HomeStandard PeopleYouths want review of age of consent

Youths want review of age of consent

Young People’s Network (YPN) — an arm of the National Aids Council (NAC) that coordinates programmes on youths’ sexual reproductive health and HIV and Aids issues in the country — on Wednesday met with policy makers to discuss sexual reproductive health.

By Nicola Gibson

Tinaye Mbavari
Tinaye Mbavari

HIV and Aids issues were brought to the fore during the discussions that were also attended by child president Tinaye Mbavari, parliamentarians and various stakeholders.

The HIV and Aids pandemic is one of the most significant challenges to the socio-economic development of the country, hence the organisations saw it necessary to host such a forum.

One of the speakers raised eyebrows when she said the age of consent should be changed from 16 to 13 years.

“The ideal solution would be to change the age of consent to 13 years from the current 16 years. This is because most young people are indulging in sex at a very young age,” she said.

She said the failure to extend human rights into the sexual rights sphere was an indication of a social and legal failure to acknowledge the human rights of young people who consent to sex before they reach 16 years.

Participants, mainly youths, said most teenagers were indulging in sex with their peers at the age of 13 years.

“Whether we like it or not, most teenagers are now experiencing their first sexual encounter with their peers at around the age of 13,” said another participant.

“Indeed, the average age of first sexual contact is now 13 years.These first sexual encounters may include intercourse or may be limited to oral sex, mutual masturbation and sexual touching.”

The youths urged parliamentarians to come up with a bill that would change the age of consent.

They argued that the current age of consent made abuse more likely by reinforcing the idea that young people below the age of 16 don’t have any sexual rights, adding it signalled that no one below the lawful age was capable of making a rational, moral choice about when to have sex.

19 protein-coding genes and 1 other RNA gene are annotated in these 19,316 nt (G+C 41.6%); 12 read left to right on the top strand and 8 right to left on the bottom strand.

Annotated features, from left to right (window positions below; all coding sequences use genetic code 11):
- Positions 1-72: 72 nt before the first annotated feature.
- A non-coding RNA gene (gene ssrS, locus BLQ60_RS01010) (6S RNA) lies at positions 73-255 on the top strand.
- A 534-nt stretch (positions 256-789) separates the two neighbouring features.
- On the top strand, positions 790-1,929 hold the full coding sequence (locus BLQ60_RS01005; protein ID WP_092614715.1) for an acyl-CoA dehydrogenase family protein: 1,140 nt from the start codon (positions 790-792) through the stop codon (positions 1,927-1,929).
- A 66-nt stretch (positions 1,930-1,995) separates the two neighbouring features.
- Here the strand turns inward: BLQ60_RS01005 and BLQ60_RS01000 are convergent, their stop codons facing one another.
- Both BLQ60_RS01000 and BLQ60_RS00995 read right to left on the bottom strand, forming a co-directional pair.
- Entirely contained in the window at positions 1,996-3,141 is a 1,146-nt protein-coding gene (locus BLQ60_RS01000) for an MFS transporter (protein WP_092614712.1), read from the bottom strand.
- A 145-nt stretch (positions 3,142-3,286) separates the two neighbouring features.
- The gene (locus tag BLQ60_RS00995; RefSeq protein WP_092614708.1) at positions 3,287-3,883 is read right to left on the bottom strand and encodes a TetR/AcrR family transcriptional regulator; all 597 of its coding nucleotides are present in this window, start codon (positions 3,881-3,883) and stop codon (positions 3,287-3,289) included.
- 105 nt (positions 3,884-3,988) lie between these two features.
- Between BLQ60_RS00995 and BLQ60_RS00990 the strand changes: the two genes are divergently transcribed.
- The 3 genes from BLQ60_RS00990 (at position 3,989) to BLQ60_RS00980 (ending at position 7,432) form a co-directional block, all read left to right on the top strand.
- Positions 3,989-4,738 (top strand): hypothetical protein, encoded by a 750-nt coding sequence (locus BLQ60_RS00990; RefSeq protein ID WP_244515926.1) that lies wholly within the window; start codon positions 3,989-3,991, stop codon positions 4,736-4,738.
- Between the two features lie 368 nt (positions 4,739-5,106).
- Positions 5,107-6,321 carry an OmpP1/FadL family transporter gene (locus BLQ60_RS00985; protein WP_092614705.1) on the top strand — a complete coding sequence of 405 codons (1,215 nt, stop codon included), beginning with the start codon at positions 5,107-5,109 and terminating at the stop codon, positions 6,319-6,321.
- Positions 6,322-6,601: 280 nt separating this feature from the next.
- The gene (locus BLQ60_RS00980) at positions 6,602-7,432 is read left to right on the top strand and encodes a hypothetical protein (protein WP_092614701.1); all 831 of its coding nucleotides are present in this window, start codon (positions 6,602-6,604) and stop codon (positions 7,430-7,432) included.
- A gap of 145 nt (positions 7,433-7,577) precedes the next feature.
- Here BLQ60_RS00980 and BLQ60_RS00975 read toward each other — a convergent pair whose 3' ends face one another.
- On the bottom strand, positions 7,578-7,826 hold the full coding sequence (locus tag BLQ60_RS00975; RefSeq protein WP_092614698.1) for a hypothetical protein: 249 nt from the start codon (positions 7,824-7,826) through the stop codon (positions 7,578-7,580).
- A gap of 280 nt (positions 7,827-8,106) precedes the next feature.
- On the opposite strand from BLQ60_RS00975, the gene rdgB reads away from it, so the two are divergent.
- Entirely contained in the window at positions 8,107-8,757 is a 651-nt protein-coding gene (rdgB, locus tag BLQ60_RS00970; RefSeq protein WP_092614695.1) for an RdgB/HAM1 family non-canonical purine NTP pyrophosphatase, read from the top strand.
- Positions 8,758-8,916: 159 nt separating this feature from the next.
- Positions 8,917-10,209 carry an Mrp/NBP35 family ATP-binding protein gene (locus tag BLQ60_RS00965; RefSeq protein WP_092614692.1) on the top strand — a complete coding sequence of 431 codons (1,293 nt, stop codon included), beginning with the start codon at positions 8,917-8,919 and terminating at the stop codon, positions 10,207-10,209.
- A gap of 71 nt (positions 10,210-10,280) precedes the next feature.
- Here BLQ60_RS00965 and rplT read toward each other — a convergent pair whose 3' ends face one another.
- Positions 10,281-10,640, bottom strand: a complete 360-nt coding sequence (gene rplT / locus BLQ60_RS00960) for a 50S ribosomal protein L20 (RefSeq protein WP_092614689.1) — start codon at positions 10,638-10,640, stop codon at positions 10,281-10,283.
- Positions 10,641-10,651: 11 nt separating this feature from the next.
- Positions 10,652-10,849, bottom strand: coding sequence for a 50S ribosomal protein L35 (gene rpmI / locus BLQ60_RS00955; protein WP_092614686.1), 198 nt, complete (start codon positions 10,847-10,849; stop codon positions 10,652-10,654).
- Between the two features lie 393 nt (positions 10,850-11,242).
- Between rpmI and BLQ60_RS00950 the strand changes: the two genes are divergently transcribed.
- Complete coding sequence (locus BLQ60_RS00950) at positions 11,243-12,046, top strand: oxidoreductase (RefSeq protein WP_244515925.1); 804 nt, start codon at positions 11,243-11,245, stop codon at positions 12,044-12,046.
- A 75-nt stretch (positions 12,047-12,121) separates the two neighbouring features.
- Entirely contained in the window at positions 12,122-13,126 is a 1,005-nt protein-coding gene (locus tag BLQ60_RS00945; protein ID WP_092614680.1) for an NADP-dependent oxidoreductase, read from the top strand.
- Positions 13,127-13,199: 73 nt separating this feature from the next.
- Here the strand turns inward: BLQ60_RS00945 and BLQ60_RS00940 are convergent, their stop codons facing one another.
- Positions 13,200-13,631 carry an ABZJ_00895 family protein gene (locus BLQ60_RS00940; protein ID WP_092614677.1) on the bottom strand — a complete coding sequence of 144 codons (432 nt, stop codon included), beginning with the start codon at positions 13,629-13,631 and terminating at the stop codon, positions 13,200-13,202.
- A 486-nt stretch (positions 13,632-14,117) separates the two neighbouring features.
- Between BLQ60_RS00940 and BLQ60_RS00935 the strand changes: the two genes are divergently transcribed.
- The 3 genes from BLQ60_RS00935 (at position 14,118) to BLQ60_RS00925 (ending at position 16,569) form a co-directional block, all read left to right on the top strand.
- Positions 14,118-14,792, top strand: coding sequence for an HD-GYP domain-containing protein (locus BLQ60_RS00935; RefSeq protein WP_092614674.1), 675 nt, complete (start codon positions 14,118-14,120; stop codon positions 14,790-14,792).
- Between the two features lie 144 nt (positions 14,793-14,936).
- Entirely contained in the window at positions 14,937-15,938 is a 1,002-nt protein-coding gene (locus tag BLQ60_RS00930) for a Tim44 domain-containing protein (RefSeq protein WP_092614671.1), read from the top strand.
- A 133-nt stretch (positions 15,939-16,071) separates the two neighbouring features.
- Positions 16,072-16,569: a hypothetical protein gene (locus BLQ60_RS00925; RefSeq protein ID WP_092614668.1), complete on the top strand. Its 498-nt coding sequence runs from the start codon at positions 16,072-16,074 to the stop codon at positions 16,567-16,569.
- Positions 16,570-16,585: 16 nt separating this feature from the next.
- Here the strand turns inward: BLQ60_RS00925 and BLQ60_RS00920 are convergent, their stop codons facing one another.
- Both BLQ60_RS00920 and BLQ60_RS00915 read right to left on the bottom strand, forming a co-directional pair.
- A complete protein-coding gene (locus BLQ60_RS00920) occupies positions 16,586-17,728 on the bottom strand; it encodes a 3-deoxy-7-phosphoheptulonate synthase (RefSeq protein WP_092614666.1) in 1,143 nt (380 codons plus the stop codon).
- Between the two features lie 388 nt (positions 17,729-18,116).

“This sexual disempowerment plays into the hands of adults who want to abuse us. Abusers exploit many young people’s lack of assertion of their sexual rights, which includes their right to reject undesired sex,” said another participant.

YPN facilitator Tinotenda Kabai told The Standard Style on the sidelines of the event that youths wanted to access sexual reproductive health services.

“People have different schools of thought in relation to access of reproductive health, but for us youths, we want young people to access sexual reproductive health services without any hussles,” he said.

“Looking at this dispensation that we are in now, we are saying that the young people’s voices should be heard and if there is going to be any consultations in relation to the age of consent, the young people themselves should be heard.”

NAC youth co-ordinator Beauty Nyamwanza said youths engagement started from the grassroot as the organisation sought to create relationships with all youths.

“What we are doing as NAC is helping young people coordinate their voices so that they participate in issues affecting them,” she said.

NAC has made a conscious decision to allocate 5% of the Aids levy to fund community-driven yet evidence-based prevention activities to avoid a probable catastrophe. Programming in youth-related activities received the highest allocation. There is evidence that confirms the notion that new infections are high in young people, particularly between the ages of 15 and 24.

YNP was launched after NAC realised the need for a co-ordinated voice of young people from different districts and sectors that could articulate issues as a network at a national level.

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